The Fresh Loaf

News & Information for Amateur Bakers and Artisan Bread Enthusiasts

Measurements - Fluid Vs. Weight

Newfie's picture
Newfie

Measurements - Fluid Vs. Weight

Please forgive me if this has been addressed already somewhere. I looked but may have missed something.

One of the things I found confusing when I started with baking was measuring flour. It started with: a cup of flour vs. a sifted cup of flour vs. a cup of flour sifted. Technically, at least 2 maybe 3 different measurements. I asked a chef instructor at a local college what he uses, and it was him that told me the British especially laugh at us North Americans because we use fluid measuring tools to measure dry ingredients. So, since I've learned to convert fluid quantities to weight things are better and more consistent. 

However, some sites still refer to a cup of AP flour as 125 Gms and a cup of WW flour as also 125 Gms. Now I hardly thing the same true volume of each weighs the same. My mother-in-law, who's been baking bread for over 60 years and laughs at me when I weight flour, doesn't measure anything, she goes by feel only. Well, that's fine for someone with that much experience, but for a Noob, it isn't a good plan.

So, what do ""YOU"" use to measure flour?

Thanks.

Jamie

Ford's picture
Ford

I find it is easier to use weight measurements and weighing is both more accurate and more precise.

I take a cup of sifted flour as weighing 4.25 oz. Avoirdupois or 120 g.  As for whole wheat flour, it depends on the miller. King Arthur whole wheat has about the same bulk density as all purpose or bread flour.  Coarser grinds are more dense.  And yes, I stop adding flour to my bread dough when it feels right!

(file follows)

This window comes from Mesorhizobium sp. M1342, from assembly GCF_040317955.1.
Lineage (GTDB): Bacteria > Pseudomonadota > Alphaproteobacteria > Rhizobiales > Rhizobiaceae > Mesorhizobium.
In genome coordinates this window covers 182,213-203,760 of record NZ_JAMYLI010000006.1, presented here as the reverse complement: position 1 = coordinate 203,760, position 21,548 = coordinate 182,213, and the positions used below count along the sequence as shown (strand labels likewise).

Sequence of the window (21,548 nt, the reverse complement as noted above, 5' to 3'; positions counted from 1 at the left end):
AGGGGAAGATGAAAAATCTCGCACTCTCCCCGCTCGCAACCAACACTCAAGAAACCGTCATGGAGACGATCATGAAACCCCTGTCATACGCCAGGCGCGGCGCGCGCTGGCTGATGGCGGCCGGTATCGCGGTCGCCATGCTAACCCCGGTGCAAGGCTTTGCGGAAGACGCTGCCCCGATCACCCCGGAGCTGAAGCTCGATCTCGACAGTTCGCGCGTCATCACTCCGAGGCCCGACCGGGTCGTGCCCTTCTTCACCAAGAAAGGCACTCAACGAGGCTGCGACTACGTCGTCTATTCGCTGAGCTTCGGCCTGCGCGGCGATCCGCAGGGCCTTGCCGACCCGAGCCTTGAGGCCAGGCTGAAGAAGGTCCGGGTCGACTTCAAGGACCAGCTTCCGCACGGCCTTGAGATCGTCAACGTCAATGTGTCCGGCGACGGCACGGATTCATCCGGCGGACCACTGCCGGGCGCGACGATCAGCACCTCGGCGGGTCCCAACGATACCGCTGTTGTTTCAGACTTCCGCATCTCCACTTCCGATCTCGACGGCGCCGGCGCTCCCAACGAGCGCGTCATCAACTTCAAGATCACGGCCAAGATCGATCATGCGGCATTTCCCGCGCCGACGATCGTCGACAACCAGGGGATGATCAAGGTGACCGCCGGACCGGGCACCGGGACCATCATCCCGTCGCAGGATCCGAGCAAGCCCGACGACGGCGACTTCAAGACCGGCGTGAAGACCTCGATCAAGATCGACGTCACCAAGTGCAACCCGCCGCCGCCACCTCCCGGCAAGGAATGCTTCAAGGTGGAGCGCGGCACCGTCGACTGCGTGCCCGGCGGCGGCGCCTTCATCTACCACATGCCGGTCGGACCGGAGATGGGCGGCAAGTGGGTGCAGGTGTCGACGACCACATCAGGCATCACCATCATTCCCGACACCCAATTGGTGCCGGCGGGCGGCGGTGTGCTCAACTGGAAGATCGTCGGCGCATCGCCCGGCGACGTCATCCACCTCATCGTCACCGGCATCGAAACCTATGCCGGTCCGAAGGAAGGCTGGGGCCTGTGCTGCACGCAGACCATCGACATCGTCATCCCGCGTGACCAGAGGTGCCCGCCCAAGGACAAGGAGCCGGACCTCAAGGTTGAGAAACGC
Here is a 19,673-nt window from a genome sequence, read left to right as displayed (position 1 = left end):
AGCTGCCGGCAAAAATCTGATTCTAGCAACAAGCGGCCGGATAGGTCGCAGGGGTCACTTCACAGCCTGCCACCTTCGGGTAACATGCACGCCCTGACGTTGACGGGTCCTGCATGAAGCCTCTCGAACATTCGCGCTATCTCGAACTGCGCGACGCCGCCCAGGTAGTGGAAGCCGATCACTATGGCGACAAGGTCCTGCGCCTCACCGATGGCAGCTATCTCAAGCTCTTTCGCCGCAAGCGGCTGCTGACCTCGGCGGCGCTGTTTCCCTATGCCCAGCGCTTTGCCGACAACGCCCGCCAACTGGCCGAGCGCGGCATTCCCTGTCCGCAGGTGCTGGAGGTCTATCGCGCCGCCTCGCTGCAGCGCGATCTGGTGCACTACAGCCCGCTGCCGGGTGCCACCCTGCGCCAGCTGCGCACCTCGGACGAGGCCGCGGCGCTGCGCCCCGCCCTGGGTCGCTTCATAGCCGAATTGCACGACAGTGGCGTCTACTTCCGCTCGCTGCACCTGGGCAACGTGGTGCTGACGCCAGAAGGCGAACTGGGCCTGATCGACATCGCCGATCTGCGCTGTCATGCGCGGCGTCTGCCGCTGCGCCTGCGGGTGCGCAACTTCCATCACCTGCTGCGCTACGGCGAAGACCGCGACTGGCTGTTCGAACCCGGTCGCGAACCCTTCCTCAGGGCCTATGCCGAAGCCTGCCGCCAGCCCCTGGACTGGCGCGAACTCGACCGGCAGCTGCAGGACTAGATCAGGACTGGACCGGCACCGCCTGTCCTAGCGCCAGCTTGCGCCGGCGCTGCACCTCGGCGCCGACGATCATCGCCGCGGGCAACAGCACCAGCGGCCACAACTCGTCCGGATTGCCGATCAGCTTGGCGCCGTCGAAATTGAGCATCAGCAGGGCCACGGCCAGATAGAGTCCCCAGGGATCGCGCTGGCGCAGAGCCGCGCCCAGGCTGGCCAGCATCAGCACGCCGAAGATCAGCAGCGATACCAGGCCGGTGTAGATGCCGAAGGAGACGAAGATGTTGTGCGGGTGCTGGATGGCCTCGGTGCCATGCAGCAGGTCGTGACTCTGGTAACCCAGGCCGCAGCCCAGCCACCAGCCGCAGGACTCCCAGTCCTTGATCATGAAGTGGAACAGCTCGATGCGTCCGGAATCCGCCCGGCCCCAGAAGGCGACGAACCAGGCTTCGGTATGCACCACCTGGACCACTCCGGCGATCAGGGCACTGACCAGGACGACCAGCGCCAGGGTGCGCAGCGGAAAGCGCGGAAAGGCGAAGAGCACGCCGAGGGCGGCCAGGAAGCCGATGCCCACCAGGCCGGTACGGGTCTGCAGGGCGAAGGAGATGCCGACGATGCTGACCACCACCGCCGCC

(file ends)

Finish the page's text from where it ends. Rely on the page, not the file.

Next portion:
Ford

Floydm's picture
Floydm

If you want precision, pick up a cheapo kitchen scale and always use weights.  From bag-to-bag there can still be fluctuations in the moisture or the protein content of the grains, particularly if you are using grains from smaller mills, but you'll get much closer matches from batch-to-batch using weights that measures.

BobBoule's picture
BobBoule

and even gave up on trying to learn how to bake. It wasn't until I was watching an episode of Good Eats with Alton Brown that I finally understood the problem, flours settles and each cup of flour weigh a different amount. At first I thought that it was ridiculously simple, after all my mom and grandmother used cups and they always made masterpieces but I set my pride aside, purchased a digital scale on sale and produced my first load of bread that was actually edible and did not bring me any shame. For me I will never ever use anything bit a scale for my baking, its actually now easier for me to weigh my ingredients and I now produce very consistent, edible results.